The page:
Module 6: How To Ensure High-Quality Medical Care
Low quality health services are wasteful, unethical, and potentially harmful. Global health organizations must provide high-quality services to those who have limited access to healthcare. Because there are many components of healthcare delivery, the quality of care must be assessed at multiple levels. The Institute of Medicine has identified six aims of quality medical care:(1)
- Safety: Providers must ensure that the medical care intended to benefit their patients is not causing harm. This is particularly applicable in the realm of global health, as many developing countries do not yet have safety standards built into their healthcare systems, and medical providers are often asked to practice outside of their expertise. This is both unsafe and unethical.
- Effectiveness: Medical treatments must be based on scientific knowledge, and must produce beneficial, measurable results.
- Patient-centered: Care must be tailored to individual patient preferences, needs and values. Patients should have authority over their own medical care, and their input must guide clinical decision-making.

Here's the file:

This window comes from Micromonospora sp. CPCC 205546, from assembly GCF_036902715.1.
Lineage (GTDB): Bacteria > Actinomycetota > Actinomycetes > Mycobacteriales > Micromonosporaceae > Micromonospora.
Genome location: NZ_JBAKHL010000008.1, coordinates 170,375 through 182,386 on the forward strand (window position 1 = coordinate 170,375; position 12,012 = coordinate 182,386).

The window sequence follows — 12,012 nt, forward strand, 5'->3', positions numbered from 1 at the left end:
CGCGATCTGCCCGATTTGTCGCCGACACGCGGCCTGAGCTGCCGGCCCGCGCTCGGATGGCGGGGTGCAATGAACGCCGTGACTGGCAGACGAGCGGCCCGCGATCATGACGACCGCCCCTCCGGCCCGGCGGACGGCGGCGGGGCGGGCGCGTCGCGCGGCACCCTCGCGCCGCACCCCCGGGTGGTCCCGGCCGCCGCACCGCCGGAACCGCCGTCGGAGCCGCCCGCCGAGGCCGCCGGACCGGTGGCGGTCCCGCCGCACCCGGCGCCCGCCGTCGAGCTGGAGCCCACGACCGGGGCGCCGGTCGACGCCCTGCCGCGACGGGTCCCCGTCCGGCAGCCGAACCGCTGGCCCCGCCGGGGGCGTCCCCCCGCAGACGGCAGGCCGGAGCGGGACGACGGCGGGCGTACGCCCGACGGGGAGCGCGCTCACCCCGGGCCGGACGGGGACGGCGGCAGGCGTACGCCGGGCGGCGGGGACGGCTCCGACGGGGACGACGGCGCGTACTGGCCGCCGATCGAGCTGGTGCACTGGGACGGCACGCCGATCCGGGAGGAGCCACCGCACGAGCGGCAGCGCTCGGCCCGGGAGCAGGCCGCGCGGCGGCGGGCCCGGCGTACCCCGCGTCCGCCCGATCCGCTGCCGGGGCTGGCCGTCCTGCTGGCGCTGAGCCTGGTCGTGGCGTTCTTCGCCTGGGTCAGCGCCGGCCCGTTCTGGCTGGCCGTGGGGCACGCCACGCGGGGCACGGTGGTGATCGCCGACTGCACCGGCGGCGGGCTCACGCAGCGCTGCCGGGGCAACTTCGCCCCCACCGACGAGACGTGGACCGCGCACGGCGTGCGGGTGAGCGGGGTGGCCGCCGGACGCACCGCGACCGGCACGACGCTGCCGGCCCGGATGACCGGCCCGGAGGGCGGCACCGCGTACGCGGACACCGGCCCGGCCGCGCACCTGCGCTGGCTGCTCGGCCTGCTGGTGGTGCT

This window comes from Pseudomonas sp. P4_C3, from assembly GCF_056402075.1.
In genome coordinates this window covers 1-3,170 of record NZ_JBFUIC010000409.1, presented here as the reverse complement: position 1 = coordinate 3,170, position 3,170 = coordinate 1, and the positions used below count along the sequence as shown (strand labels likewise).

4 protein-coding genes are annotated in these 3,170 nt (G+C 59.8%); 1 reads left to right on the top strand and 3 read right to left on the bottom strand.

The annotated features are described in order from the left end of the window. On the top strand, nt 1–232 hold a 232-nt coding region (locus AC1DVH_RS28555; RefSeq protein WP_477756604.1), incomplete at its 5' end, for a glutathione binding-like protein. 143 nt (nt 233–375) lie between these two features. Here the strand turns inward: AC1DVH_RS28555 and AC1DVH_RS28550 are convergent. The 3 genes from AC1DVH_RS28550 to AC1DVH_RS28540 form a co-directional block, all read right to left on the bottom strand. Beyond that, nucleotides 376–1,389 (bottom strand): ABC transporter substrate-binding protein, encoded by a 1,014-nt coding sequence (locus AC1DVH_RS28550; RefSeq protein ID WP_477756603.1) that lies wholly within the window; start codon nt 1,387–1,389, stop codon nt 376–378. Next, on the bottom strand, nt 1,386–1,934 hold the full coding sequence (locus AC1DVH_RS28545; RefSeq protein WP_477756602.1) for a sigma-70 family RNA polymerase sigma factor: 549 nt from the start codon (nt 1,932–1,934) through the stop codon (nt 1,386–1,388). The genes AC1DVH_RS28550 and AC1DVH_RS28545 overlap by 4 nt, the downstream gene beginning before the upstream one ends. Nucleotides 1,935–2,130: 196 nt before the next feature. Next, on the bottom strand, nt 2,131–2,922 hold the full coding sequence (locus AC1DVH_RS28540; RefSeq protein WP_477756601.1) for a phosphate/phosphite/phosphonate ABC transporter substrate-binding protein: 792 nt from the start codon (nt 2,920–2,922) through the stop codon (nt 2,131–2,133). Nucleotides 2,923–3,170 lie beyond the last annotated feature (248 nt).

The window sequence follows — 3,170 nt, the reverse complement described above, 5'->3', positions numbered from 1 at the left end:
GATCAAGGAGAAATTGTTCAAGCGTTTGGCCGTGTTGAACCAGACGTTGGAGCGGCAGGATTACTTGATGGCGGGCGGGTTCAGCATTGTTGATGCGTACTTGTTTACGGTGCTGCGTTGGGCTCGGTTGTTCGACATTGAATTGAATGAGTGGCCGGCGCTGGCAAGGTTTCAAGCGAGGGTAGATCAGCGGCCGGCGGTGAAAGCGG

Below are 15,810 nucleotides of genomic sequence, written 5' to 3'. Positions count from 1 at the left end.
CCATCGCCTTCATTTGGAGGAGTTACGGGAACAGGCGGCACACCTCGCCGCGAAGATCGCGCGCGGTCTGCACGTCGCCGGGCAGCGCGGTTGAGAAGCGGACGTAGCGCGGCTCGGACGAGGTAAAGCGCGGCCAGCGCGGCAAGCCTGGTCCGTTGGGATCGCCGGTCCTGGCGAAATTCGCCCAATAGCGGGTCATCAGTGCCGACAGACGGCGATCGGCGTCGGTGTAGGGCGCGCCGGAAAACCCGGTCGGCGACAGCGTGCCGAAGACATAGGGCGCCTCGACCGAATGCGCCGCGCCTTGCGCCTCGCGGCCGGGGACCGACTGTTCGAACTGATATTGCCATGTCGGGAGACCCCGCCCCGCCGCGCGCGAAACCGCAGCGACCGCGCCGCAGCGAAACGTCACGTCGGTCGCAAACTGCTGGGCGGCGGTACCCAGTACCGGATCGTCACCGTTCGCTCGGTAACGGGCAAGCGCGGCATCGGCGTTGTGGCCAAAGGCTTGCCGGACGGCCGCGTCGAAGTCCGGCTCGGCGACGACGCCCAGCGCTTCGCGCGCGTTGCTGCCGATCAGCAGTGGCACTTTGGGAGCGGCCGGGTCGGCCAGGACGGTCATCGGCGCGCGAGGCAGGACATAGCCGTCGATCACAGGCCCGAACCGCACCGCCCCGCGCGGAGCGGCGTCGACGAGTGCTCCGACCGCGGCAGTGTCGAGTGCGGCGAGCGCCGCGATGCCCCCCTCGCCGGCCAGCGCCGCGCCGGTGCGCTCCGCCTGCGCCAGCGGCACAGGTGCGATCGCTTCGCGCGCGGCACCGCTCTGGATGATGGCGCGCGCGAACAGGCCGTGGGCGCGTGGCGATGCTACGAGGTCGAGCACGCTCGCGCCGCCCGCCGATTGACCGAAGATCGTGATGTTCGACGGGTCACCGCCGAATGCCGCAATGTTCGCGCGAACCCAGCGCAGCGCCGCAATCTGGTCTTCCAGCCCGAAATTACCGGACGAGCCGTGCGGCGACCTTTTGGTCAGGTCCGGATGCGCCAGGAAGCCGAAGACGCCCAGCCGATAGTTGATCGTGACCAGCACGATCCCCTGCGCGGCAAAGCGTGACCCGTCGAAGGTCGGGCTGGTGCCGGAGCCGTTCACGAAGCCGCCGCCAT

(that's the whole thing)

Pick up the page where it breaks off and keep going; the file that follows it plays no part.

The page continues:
- Timeliness: Patients requiring medical attention should have access to timely healthcare and follow-up care to avoid potentially harmful delays in treatment.
- Efficiency: Quality health care avoids wasting finances, time, equipment, and energy. Efficiency maximizes the impact of global health organizations.
- Equitability: The quality of medical care must be consistent across all patients, irrespective of gender, ethnicity, socioeconomic status, and other personal characteristics. Global health organizations must ensure that the care they provide is equivalent to that available to paying patients in the country. Similarly, visiting medical providers must hold themselves to the highest standards of quality care, as they would in their home countries.
“Although most of us probably believe that low quality is primarily a reflection of inadequate financial resources, there is good evidence that quality can be enhanced in a number of ways even in the absence of additional resources.”--Richard Skolnik, Director of International Programs for the Population Reference Bureau(2)
Global health expert Richard Skolnik claims that any effective method of ensuring quality healthcare relies on a strong evaluation and feedback system. “It is very important, first, that health systems carry out assessments that will help them to understand the quality gaps in their programs.”(3) These assessments must be ongoing to promote continual improvements in the quality of medical care. Additionally, implementing professional oversight, supervision, and ongoing training to health service providers is essential to maintaining and improving the quality of medical care.